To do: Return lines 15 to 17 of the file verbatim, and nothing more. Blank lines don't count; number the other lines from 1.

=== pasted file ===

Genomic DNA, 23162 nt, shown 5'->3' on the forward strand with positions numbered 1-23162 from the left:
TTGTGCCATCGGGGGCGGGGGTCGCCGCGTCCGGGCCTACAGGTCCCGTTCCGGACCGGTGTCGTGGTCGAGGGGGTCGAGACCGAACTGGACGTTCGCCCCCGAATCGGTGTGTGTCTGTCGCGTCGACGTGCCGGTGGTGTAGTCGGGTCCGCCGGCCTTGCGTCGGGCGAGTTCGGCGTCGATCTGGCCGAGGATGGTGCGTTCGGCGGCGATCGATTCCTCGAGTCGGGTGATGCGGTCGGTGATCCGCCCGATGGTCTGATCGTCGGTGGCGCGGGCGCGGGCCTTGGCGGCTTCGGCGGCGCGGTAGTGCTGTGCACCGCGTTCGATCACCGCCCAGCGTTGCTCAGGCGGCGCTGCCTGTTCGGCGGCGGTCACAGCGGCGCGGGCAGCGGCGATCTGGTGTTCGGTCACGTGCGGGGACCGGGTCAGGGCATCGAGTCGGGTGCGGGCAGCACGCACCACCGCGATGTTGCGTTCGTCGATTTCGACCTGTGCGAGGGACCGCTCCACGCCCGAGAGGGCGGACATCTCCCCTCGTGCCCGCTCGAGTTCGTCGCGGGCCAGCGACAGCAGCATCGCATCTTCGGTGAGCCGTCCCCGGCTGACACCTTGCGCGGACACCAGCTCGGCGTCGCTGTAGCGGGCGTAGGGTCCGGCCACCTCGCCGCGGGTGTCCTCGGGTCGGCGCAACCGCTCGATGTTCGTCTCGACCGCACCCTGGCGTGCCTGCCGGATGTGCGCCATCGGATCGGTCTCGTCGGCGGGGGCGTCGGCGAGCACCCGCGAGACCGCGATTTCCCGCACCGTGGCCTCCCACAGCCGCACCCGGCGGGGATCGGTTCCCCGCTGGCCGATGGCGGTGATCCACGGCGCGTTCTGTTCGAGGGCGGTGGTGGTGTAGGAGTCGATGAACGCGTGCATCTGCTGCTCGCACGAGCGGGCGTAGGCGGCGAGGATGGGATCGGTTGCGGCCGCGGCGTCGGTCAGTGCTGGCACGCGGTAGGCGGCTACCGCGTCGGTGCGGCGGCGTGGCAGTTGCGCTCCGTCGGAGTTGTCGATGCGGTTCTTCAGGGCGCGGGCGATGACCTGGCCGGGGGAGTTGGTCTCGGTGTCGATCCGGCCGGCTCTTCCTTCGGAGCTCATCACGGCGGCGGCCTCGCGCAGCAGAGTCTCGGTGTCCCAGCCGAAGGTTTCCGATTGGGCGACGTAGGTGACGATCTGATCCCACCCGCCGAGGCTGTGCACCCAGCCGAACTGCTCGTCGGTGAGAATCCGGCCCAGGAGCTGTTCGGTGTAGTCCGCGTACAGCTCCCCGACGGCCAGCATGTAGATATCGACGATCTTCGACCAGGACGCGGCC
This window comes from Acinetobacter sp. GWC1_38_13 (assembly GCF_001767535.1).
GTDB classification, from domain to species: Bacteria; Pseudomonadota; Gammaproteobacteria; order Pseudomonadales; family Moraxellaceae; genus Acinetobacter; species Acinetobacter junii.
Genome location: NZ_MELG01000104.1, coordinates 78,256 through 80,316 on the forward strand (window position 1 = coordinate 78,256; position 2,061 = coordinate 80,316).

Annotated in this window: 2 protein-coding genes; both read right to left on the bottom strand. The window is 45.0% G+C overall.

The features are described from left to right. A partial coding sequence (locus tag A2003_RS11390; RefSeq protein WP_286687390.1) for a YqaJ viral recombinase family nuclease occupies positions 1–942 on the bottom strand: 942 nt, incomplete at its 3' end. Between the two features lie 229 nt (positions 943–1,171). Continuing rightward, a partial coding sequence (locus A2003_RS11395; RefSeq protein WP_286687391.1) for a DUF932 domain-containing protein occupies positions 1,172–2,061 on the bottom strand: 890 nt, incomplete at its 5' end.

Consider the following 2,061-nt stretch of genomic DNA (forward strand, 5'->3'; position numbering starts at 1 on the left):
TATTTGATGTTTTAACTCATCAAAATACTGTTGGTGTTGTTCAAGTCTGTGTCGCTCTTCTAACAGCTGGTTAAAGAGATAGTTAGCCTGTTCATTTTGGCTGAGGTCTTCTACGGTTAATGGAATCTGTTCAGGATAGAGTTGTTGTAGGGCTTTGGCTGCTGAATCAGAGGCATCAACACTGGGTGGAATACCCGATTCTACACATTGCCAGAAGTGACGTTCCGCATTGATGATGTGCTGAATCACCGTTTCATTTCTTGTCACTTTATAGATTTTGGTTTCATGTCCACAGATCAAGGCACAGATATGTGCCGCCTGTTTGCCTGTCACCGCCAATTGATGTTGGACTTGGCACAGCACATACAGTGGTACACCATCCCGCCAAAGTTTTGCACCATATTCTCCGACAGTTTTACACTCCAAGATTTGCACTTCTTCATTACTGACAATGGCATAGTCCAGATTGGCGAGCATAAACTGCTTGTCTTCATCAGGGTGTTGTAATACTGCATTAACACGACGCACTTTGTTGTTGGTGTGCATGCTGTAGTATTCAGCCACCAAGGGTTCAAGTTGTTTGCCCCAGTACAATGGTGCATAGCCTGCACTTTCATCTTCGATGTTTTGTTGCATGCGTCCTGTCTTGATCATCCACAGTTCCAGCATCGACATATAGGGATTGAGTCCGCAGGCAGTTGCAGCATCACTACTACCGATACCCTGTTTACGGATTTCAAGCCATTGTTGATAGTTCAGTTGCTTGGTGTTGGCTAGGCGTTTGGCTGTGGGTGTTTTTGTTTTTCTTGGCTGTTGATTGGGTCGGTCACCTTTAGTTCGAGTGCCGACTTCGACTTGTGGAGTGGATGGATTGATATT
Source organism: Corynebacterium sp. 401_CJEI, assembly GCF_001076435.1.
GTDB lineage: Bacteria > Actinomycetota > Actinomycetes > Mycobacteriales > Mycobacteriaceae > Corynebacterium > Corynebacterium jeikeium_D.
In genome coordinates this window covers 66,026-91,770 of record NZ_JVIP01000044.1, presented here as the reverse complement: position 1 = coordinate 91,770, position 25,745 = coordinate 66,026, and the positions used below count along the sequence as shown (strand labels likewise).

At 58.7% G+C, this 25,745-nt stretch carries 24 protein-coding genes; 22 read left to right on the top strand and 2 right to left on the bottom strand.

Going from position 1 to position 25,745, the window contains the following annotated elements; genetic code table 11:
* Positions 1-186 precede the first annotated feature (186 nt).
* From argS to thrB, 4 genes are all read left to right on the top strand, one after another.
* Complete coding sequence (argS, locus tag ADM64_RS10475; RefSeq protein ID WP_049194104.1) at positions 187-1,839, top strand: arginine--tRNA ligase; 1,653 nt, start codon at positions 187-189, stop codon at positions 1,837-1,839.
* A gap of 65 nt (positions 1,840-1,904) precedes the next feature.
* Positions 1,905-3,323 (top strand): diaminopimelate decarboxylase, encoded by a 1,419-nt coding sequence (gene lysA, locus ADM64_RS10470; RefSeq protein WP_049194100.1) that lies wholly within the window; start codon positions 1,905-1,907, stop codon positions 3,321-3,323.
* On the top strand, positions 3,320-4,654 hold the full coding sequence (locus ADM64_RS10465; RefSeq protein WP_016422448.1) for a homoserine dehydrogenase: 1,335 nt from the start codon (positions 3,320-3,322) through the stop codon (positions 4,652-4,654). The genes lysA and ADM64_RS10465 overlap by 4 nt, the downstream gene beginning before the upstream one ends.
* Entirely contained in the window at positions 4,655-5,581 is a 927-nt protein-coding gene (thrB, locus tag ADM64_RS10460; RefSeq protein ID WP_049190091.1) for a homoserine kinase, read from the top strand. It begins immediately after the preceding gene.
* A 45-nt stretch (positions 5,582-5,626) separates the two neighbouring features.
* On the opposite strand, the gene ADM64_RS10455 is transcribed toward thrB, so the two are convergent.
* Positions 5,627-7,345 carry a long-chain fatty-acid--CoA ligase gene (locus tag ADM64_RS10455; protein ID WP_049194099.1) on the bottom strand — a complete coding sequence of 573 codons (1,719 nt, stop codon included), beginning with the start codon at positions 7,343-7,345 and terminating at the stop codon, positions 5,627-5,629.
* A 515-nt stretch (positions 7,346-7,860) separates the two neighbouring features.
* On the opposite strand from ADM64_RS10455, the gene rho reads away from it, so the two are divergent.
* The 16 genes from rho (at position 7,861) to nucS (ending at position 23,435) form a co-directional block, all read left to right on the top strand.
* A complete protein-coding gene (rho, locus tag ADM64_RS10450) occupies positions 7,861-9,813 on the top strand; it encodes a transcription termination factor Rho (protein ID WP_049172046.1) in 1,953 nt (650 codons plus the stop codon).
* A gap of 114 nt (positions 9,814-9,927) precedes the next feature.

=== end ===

* Positions 1-186 precede the first annotated feature (186 nt).
* From argS to thrB, 4 genes are all read left to right on the top strand, one after another.
* Complete coding sequence (argS, locus tag ADM64_RS10475; RefSeq protein ID WP_049194104.1) at positions 187-1,839, top strand: arginine--tRNA ligase; 1,653 nt, start codon at positions 187-189, stop codon at positions 1,837-1,839.